The measurement of jet production in photoproduction (gamma + p -> jets + X)
tests of the standard theory of strong interactions, Quantum Chromodynamics
(QCD) and of our understanding of the proton and the photon in terms of
the quarks and gluons from which they are constructed.
The idea that the photon has quark and gluon structure sounds strange at
first. It arises because quantum field theory allows
the photon to split into a quark-antiquark pair for a brief period of time.
The resulting quarks can also radiate gluons, which in turn can split into
more quarks and antiquarks, eventually resulting in a rather
complex object, very
different from the simple point-like photon from which the process started.
If the photon collides with a proton during one of these fluctuations,
the quark and gluon structure can be sampled through the interactions that
Inclusive Jet Cross Sections in Photoproduction
This paper is concerned with the
quarks and gluons that are produced in the collisions of photons with protons.
It is not possible to observe these outgoing particles directly, since they
quickly `hadronise' into jets of particles. However, since the properties of
the jets are closely correlated with those of the quarks and gluons, it is
enough to study the jets.
The paper follows
another recent analysis of jet photoproduction, in which
pairs of jets was studied. However, in the present paper, all events
in which jets are reconstructed are considered, even if there is only one.
Although it implies that the kinematics of the events are less well
constrained, requiring only one jet has the advantages of boosting the
statistics, allowing access to an extended range in the kinematic variables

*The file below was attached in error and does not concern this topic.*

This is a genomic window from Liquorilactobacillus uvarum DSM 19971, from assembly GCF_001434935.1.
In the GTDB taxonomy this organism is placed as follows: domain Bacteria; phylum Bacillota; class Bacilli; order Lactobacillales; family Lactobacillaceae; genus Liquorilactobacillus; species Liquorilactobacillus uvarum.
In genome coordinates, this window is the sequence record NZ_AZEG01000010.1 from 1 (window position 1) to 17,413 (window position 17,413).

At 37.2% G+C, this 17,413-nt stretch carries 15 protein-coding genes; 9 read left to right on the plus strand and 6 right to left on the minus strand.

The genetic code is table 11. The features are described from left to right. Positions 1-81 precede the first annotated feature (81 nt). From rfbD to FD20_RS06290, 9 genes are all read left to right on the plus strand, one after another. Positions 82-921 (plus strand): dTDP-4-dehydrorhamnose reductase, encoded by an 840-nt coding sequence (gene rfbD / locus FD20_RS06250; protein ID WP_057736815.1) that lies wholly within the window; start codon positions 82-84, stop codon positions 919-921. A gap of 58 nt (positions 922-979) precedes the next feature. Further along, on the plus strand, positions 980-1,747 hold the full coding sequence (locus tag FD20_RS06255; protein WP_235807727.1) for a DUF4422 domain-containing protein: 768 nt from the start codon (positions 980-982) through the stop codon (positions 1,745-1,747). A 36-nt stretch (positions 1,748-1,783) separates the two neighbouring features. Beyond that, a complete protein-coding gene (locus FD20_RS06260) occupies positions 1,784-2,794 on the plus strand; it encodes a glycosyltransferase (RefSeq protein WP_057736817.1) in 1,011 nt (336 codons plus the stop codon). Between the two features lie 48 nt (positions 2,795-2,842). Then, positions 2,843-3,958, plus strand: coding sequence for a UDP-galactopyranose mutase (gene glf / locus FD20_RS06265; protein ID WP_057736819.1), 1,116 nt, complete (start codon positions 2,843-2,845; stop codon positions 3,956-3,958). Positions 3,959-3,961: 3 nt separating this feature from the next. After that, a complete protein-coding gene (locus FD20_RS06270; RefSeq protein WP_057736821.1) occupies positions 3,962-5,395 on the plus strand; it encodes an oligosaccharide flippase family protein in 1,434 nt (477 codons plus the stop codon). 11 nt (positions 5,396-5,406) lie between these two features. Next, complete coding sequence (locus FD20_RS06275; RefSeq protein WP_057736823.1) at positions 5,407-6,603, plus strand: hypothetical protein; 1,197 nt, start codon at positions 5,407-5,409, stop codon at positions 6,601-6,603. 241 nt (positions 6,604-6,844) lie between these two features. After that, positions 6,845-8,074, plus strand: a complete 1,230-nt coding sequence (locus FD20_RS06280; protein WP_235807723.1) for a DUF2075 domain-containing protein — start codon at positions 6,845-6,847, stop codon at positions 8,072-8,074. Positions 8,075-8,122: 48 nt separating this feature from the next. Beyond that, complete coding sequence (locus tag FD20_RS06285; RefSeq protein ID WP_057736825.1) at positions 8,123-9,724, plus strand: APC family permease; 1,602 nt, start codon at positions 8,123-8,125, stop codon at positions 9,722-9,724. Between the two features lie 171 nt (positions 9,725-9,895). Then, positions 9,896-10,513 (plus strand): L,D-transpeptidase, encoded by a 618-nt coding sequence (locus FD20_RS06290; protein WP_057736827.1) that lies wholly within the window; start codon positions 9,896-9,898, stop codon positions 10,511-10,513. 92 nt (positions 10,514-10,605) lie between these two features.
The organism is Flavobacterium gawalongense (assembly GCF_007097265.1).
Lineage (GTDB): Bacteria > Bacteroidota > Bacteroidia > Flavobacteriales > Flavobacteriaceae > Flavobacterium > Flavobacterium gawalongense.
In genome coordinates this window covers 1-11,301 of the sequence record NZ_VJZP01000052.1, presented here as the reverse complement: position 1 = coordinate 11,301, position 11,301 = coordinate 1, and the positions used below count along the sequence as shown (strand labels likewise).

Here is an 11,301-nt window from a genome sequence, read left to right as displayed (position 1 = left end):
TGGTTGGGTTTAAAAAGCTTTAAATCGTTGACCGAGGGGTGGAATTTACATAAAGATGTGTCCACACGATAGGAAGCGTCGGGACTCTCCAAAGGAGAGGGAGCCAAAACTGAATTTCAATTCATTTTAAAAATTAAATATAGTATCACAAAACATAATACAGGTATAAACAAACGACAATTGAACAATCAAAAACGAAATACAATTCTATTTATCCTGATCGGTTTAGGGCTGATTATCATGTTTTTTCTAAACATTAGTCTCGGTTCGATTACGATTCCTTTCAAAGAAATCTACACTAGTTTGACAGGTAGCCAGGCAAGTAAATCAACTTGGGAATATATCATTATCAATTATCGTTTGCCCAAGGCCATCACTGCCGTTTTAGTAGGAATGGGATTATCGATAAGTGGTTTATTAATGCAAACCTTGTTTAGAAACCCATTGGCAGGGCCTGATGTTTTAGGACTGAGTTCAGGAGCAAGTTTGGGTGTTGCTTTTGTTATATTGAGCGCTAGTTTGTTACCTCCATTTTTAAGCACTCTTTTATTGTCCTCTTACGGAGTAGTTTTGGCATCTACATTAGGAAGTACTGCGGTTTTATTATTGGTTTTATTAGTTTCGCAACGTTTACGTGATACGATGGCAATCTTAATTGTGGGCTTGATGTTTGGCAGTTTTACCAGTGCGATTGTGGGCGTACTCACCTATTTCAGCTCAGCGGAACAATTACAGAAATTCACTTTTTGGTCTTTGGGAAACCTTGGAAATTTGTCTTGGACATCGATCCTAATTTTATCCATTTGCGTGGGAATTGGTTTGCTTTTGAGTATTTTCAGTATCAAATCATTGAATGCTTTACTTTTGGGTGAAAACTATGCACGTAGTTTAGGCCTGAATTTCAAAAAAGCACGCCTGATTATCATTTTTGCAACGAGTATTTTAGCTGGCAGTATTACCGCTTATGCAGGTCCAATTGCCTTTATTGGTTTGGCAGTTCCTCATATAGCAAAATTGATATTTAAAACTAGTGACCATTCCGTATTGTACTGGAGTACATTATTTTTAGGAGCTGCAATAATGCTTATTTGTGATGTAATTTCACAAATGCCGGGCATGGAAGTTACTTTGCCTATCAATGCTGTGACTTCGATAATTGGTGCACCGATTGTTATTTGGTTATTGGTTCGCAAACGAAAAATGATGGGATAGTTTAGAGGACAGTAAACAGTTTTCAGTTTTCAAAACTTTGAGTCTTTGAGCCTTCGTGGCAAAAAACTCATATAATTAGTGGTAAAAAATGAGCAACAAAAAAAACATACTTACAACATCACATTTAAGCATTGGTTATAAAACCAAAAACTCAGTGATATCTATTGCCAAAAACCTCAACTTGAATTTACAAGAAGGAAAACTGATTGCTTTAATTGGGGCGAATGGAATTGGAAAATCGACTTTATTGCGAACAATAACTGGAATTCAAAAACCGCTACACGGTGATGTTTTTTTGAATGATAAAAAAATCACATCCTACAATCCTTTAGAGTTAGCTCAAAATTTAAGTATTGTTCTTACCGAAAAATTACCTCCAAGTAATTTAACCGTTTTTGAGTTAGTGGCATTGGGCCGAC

and naturally avoiding regions that are difficult for theoretical
calculations. Compared to the last H1 measurement of inclusive
jet production, the statistics are improved by nearly 2 orders of magnitude!
The cross sections for jet production are measured as a function of the jet
pseudorapidity (essentially its angle in the detector relative to the beam
axis) and its energy
projection transverse to the beam axis. In order to test the theory
as closely as possible, they are also measured multi-differentially in these
variables and the photon-proton centre-of-mass energy. An example measurement
of the transverse energy dependence is shown in the figure. Very high
transverse energies of nearly 70 GeV are reached and the cross section drops
by 6 orders of magnitude over the range of measurement. As can be seen from
the bottom part of the figure, the state-of-the-art theory (`NLO' QCD) does
a very good job of reproducing this variation using appropriate sets of
quark and gluon densities for the proton and the photon. This is not the
case when the slightly less refined version of the theory (`LO' QCD) is used.
This good description of the data by NLO QCD is observed for all distributions
studied, with the possible exception of the pseudorapidity distribution at
the lowest transverse energy. Comparing the size of the errors on the data
points with the bands representing the errors on the calculations, it is clear
that theoretical improvements as well as better data are required in order to
test the theory in even finer detail.
The data in the paper are also compared with similar measurments from
proton-antiproton collisions in order to study the effects arising from the
different structure of the photon and proton. This is done as a function
of a variable x_T, which is related to the fractions of the photon and proton
momenta carried by the interacting quarks and gluons. At low values of x_T,
the results from photon-proton and from antiproton-proton collisions show a
remarkably similar shape, illustrating that the photon really does develop
into something similar to a hadron in its quantum fluctuations. At larger
x_T, where the photon acts in a more point-like way, the distributions
become very different.